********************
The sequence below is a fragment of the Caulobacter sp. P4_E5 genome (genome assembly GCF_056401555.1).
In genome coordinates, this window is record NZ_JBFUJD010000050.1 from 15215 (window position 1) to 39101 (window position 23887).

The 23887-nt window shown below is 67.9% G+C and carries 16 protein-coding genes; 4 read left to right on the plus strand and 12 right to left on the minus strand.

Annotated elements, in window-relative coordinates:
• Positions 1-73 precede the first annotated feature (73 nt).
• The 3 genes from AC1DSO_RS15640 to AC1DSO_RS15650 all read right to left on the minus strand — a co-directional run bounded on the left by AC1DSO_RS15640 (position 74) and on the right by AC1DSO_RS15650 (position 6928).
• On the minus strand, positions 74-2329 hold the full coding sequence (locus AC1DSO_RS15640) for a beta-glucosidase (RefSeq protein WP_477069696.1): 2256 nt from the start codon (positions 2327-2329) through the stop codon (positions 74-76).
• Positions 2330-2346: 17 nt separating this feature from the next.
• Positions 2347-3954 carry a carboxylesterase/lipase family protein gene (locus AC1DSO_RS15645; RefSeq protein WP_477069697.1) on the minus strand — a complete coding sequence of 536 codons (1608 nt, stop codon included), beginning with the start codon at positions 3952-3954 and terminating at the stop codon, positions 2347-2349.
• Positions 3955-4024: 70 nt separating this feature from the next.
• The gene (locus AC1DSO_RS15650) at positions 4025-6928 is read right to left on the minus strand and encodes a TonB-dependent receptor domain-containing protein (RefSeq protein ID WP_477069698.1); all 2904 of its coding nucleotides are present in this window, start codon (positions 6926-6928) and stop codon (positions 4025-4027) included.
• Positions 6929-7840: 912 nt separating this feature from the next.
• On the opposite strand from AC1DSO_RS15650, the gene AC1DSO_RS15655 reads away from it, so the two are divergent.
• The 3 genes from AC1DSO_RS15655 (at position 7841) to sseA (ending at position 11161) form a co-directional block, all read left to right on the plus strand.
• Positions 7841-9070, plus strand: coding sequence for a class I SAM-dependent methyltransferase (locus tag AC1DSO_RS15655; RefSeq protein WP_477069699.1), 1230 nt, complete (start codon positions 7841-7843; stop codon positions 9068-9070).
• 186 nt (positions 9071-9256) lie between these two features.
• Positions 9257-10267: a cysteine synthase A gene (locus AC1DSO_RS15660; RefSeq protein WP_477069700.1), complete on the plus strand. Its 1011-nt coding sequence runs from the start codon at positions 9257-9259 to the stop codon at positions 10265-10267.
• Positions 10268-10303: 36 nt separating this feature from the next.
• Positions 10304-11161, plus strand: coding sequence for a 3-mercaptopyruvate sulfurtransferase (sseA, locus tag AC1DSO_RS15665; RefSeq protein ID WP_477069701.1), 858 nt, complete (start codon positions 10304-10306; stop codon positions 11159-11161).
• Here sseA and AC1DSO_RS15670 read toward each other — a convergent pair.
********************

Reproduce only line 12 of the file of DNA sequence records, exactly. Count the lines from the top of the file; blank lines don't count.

• Positions 6929-7840: 912 nt separating this feature from the next.